Schools have also played a role in naming conventions for meals in the UK. In many schools, the midday meal is called “dinner” regardless of the time it is served. Over time, this has influenced the broader culture, and some people continue to call their midday meal “dinner” as a result of this educational influence.

6. The Role of Television and Media

Television and other forms of media have played a significant role in shaping language and culture across the globe. In the UK, television programs featuring characters referring to their midday meal as “dinner” have contributed to the continued use of this term, particularly among younger generations.

7. Impact of Multiculturalism

Britain is a culturally diverse society, with a wide range of food traditions and naming conventions. In some cultures, the midday meal is referred to as “dinner,” while in others, it is called “lunch.” This multicultural influence has led to further variation in meal naming across the country.

8. Changing Eating Habits

Changing eating habits, such as the rise of snacking and the decline of traditional mealtimes, have also affected meal naming conventions in the UK. People may eat multiple smaller meals throughout the day rather than one large “dinner” or “lunch,” further blurring the lines between these mealtimes.

9. Gender and Meal Naming

Gender has also played a role in meal naming conventions in the UK. Historically, women were responsible for preparing meals, and the terminology used for mealtimes reflected this. For example, the midday meal was often called “dinner” because it was the largest and most substantial meal of the day. However, as gender roles have shifted, meal naming conventions have become more egalitarian.

10. The Future of Meal Naming

As language and culture continue to evolve, it’s likely that meal naming conventions will continue to shift. With changing eating habits, multicultural influences, and the impact of media, terms like “dinner” and “lunch” may eventually become obsolete as new names emerge to describe the meals of the future.

How has the use of the terms changed over time?

Over time, the use of the terms “lunch” and “dinner” has evolved, leading to the confusion surrounding their use in modern-day Britain. The following are some of the significant changes that have occurred:

The Industrial Revolution:

During the Industrial Revolution, factory workers were entitled to a midday meal that was referred to as “dinner.” The meal was often the main meal of the day and would last for up to an hour. Those who did not work in factories but could afford to take the meal outside their homes also referred to it as “dinner.”

However, for those who could not afford to take the meal outside their homes, they would refer to the midday meal as “lunch.”

The Upper-Class Influence:

In the late 1800s, the upper class of Britain began to take the midday meal as an opportunity to showcase and enjoy their wealth and status. They started eating the midday meal in the late afternoon, which they referred to as “luncheon.”

As the middle and lower classes began to imitate the habits of the upper class, the term “luncheon” gained popularity in Britain’s elite circles. The term “dinner” lost its exclusivity, and it was gradually adapted to the evening meal.

The World War Influence:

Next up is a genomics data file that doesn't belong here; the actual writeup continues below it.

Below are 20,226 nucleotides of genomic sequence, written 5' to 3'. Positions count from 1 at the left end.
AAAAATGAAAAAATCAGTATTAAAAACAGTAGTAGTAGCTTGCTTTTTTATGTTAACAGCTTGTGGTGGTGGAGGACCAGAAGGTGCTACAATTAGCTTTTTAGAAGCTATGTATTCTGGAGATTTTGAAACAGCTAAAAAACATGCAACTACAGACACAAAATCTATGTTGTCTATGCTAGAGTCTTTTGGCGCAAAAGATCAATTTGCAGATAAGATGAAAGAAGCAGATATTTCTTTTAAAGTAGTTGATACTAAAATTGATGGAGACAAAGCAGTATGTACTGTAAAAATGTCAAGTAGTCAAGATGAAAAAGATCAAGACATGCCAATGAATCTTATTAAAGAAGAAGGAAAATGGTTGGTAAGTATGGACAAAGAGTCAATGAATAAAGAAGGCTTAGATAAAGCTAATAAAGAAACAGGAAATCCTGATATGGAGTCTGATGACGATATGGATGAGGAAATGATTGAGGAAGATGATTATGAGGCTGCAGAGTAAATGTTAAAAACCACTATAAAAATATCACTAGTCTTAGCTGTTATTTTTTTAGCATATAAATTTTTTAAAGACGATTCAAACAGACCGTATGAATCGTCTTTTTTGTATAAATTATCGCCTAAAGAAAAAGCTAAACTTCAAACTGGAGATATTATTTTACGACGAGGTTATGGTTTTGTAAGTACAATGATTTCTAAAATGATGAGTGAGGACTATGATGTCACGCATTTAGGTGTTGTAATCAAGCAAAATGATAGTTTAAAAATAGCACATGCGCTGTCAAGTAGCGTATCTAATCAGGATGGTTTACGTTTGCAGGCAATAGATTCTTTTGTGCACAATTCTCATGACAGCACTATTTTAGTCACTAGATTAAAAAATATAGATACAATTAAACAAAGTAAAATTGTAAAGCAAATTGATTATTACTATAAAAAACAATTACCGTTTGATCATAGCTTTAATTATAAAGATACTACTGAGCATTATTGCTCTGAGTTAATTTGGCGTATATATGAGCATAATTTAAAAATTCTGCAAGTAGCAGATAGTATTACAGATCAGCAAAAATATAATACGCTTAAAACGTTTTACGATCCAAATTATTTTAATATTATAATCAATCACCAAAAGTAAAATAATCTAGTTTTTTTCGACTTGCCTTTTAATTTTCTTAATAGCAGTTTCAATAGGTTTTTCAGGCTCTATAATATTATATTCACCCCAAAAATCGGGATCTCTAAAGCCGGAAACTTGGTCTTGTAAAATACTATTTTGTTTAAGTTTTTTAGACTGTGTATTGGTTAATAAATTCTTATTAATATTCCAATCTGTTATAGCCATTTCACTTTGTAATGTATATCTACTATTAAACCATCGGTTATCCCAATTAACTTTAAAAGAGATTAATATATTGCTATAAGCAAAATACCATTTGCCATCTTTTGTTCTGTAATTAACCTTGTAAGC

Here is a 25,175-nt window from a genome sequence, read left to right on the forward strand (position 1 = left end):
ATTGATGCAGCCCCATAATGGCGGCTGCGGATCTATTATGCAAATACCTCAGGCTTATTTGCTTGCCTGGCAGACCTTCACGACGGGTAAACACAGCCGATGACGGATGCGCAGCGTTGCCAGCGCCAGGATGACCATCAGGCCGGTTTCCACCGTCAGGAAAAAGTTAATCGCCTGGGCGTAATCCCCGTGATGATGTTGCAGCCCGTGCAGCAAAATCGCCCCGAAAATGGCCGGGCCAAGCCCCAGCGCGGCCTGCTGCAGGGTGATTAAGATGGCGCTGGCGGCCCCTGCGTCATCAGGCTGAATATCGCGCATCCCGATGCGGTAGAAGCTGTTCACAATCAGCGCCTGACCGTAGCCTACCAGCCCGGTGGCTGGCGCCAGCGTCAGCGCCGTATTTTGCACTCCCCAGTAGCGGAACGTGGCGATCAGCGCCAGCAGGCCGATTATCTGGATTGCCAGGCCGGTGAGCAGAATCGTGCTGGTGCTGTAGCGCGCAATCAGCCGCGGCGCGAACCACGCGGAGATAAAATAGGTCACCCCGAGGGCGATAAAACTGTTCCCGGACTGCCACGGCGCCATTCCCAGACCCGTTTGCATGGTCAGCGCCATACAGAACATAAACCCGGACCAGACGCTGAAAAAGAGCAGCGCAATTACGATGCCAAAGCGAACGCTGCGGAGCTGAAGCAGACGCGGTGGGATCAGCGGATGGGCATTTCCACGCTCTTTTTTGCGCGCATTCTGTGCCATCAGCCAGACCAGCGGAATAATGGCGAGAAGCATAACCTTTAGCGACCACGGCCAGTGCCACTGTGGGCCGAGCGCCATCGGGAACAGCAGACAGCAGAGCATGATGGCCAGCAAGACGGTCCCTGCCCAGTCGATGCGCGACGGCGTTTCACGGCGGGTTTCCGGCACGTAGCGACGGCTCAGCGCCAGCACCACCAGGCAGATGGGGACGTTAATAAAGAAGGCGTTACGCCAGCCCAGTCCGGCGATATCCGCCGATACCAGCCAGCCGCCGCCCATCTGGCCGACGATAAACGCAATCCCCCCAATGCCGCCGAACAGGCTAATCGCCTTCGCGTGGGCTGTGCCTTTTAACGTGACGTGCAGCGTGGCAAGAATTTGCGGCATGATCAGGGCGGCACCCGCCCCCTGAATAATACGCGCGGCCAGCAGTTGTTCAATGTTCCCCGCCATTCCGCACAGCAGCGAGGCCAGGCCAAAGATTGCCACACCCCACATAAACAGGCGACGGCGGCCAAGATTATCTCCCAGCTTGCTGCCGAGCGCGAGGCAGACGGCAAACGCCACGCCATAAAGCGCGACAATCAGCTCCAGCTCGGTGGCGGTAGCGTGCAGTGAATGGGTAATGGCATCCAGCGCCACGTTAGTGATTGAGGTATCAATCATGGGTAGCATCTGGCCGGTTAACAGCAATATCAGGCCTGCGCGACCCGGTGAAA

The First and Second World Wars also played a crucial role in shaping the use of the terms “lunch” and “dinner” in Britain. During the Second World War, rationing was introduced, which limited the availability of food. As a result, people began to merge their midday and evening meals to get the most out of their rationed meals.

The merge of the two meals led to the popularization of the term “dinner” as the midday meal to distinguish it from the evening meal. Yet, many people still referred to the midday meal as “lunch.”

The Modern-day:

Today, the use of the terms “dinner” and “lunch” in the UK is still influenced by historical factors. People’s social and economic status, geographical location, and even their age can influence their use of the terms.

For example, people living in Scotland or Northern Ireland are more likely to refer to the midday meal as “lunch” than those living in England. Younger generations are also more likely to use the term “lunch” than the older generation, who tend to use “dinner.”


Lunch Dinner
Historically used by the poor who could not afford to eat outside their homes Originally used to refer to the main meal of the day
Still used by many people today to refer to midday meal Gradually adapted to the evening meal
Popularized as midday meal during World War II
Still in use today, but the use is influenced by several factors

Therefore, the confusion surrounding the use of “lunch” and “dinner” in the UK can be traced back to historical factors, which have shaped the use of these terms over time. In modern-day Britain, the use of the terms continues to evolve, leading to a variety of uses that are influenced by several factors.

Learn more about the history behind the “lunch/dinner” confusion with BBC Future’s explanation on the topic.

Thanks for Reading

So there you have it, the reason why Brits call lunch “dinner”. It may seem confusing at first, but it just goes to show the unique quirks of British culture. If you found this article interesting, be sure to check out our other pieces exploring the fascinating traditions of different cultures. Thanks for reading, and come back soon for more insights into the world we live in. Cheers!

Read Also:

What is brunch in buffet meaning?

Is brunch later than lunch?

Video Suggestions Around: Why do Brits call lunch dinner?


Leave a Comment